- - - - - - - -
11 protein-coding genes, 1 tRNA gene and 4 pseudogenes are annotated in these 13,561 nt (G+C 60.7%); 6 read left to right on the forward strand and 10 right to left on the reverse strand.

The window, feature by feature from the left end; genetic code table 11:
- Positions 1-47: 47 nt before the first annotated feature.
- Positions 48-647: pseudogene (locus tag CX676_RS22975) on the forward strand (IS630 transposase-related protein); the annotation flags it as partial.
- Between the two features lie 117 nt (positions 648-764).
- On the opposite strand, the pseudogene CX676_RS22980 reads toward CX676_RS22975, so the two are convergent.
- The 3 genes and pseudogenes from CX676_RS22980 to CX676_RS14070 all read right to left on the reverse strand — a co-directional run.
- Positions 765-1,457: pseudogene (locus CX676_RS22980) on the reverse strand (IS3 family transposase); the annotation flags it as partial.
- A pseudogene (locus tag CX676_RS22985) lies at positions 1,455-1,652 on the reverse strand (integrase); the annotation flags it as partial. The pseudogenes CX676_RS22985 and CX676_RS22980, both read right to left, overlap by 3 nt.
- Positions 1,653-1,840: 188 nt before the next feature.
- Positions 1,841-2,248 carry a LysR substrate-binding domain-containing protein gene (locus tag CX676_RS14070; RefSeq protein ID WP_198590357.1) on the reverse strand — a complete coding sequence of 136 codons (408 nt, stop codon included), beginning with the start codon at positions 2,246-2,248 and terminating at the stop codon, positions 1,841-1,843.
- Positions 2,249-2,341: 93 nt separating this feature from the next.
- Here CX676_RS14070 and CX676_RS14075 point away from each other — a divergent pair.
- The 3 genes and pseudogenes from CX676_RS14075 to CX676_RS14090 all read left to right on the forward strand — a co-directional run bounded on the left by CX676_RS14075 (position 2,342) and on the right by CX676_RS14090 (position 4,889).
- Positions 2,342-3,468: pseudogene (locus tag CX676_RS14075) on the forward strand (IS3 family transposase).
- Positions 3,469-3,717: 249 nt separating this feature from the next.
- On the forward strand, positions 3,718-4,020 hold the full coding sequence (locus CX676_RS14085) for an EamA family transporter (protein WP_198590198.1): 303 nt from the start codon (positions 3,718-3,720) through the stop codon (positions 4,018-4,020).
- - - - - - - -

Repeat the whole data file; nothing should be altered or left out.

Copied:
11 protein-coding genes, 1 tRNA gene and 4 pseudogenes are annotated in these 13,561 nt (G+C 60.7%); 6 read left to right on the forward strand and 10 right to left on the reverse strand.

The window, feature by feature from the left end; genetic code table 11:
- Positions 1-47: 47 nt before the first annotated feature.
- Positions 48-647: pseudogene (locus tag CX676_RS22975) on the forward strand (IS630 transposase-related protein); the annotation flags it as partial.
- Between the two features lie 117 nt (positions 648-764).
- On the opposite strand, the pseudogene CX676_RS22980 reads toward CX676_RS22975, so the two are convergent.
- The 3 genes and pseudogenes from CX676_RS22980 to CX676_RS14070 all read right to left on the reverse strand — a co-directional run.
- Positions 765-1,457: pseudogene (locus CX676_RS22980) on the reverse strand (IS3 family transposase); the annotation flags it as partial.
- A pseudogene (locus tag CX676_RS22985) lies at positions 1,455-1,652 on the reverse strand (integrase); the annotation flags it as partial. The pseudogenes CX676_RS22985 and CX676_RS22980, both read right to left, overlap by 3 nt.
- Positions 1,653-1,840: 188 nt before the next feature.
- Positions 1,841-2,248 carry a LysR substrate-binding domain-containing protein gene (locus tag CX676_RS14070; RefSeq protein ID WP_198590357.1) on the reverse strand — a complete coding sequence of 136 codons (408 nt, stop codon included), beginning with the start codon at positions 2,246-2,248 and terminating at the stop codon, positions 1,841-1,843.
- Positions 2,249-2,341: 93 nt separating this feature from the next.
- Here CX676_RS14070 and CX676_RS14075 point away from each other — a divergent pair.
- The 3 genes and pseudogenes from CX676_RS14075 to CX676_RS14090 all read left to right on the forward strand — a co-directional run bounded on the left by CX676_RS14075 (position 2,342) and on the right by CX676_RS14090 (position 4,889).
- Positions 2,342-3,468: pseudogene (locus tag CX676_RS14075) on the forward strand (IS3 family transposase).
- Positions 3,469-3,717: 249 nt separating this feature from the next.
- On the forward strand, positions 3,718-4,020 hold the full coding sequence (locus CX676_RS14085) for an EamA family transporter (protein WP_198590198.1): 303 nt from the start codon (positions 3,718-3,720) through the stop codon (positions 4,018-4,020).